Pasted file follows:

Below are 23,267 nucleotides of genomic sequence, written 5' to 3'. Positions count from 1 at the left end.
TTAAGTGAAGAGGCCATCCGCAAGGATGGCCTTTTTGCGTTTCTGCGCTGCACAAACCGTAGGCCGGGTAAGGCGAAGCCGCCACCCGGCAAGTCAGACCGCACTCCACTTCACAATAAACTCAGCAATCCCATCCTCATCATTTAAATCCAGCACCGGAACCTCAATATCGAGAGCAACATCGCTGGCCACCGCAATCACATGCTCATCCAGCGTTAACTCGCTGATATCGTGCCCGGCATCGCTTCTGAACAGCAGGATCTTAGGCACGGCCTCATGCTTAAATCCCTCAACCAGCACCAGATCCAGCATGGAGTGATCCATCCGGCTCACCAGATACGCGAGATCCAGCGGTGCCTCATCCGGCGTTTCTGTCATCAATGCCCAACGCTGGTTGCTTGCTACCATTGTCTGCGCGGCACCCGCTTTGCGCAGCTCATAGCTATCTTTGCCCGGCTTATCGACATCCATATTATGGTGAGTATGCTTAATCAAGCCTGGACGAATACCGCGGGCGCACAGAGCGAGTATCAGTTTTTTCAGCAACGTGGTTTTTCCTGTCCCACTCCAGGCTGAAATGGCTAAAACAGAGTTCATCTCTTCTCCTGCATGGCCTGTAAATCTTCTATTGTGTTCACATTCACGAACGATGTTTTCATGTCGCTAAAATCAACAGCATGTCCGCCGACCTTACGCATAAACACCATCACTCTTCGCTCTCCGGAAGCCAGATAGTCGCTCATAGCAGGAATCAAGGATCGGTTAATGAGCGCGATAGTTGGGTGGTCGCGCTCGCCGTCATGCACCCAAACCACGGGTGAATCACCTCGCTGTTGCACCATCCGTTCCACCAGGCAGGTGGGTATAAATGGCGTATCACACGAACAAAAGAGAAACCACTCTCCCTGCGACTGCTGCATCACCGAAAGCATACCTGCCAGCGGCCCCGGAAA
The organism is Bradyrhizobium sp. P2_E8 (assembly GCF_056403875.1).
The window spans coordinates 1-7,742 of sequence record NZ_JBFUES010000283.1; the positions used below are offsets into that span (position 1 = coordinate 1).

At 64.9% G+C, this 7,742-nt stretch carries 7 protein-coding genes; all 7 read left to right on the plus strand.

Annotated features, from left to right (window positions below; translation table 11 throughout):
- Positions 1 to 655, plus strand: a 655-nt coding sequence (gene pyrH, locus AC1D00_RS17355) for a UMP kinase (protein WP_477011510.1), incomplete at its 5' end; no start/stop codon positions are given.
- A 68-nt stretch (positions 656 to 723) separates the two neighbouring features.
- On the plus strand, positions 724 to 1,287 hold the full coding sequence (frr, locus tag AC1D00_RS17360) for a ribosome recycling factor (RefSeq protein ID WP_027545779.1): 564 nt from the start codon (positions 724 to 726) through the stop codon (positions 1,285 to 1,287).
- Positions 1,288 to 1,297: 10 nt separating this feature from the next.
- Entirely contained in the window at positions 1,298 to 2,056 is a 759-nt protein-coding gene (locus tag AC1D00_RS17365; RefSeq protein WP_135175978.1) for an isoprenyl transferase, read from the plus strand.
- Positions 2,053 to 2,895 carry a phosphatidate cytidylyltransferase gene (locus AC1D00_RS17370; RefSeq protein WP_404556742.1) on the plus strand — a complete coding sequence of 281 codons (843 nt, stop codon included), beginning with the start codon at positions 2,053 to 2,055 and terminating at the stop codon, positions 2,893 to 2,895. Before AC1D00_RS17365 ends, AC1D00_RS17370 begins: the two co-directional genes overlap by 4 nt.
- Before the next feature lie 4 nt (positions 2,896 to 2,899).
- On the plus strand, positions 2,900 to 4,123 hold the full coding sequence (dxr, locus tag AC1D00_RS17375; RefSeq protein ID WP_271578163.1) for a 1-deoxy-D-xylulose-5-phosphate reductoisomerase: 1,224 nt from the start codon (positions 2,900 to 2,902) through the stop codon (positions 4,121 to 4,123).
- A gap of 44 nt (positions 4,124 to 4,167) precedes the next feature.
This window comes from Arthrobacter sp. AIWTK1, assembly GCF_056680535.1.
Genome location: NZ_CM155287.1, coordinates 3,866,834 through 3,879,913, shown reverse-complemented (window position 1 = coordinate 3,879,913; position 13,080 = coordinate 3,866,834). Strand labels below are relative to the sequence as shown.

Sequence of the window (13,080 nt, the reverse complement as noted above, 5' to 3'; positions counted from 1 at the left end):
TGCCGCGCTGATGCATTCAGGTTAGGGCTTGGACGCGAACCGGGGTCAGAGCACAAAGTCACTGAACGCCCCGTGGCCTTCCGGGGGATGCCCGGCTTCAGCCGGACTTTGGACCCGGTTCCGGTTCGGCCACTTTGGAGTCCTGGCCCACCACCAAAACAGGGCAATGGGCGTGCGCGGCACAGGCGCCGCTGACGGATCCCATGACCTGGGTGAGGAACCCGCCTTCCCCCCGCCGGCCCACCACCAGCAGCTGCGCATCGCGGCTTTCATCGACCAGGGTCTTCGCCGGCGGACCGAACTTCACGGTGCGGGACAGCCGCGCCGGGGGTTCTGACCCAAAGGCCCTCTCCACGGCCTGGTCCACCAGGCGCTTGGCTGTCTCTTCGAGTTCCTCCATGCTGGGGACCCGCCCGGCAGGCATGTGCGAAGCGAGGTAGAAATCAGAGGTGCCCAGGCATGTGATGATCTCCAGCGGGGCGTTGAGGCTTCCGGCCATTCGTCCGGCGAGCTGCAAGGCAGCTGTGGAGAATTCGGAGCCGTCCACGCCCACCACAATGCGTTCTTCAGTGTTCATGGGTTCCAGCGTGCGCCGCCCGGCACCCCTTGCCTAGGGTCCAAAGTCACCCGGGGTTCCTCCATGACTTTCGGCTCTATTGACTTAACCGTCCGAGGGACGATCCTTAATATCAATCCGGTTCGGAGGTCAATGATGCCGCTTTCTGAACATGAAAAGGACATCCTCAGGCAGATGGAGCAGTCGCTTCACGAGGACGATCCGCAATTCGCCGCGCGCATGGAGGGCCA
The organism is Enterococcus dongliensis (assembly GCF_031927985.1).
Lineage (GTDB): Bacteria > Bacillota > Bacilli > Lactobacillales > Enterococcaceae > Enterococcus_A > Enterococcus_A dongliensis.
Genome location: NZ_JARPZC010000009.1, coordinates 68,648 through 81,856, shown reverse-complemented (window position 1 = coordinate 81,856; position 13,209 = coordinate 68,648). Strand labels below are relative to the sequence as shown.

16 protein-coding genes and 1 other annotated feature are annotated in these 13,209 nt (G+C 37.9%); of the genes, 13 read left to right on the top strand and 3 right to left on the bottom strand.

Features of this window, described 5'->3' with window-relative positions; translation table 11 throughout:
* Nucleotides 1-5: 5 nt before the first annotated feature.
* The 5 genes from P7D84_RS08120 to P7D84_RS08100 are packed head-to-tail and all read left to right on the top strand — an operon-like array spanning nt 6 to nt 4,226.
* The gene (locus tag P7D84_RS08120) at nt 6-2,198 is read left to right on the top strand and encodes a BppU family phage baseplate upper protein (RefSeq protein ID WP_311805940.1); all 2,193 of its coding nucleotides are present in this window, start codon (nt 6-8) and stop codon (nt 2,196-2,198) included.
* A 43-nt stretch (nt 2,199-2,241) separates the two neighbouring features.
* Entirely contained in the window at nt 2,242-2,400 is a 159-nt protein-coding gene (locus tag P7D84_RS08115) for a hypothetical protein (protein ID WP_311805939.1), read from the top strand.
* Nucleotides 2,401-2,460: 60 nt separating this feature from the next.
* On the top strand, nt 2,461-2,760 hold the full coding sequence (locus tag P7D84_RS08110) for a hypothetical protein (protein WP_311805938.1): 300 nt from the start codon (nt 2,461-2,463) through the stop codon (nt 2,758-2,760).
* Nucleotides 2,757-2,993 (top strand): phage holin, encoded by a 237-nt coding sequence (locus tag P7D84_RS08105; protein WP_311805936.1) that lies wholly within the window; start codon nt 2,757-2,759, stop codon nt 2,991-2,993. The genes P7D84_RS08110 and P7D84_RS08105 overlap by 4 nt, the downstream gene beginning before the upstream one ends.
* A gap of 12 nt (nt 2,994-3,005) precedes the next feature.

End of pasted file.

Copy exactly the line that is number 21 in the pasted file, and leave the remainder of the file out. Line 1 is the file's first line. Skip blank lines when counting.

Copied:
Lineage (GTDB): Bacteria > Bacillota > Bacilli > Lactobacillales > Enterococcaceae > Enterococcus_A > Enterococcus_A dongliensis.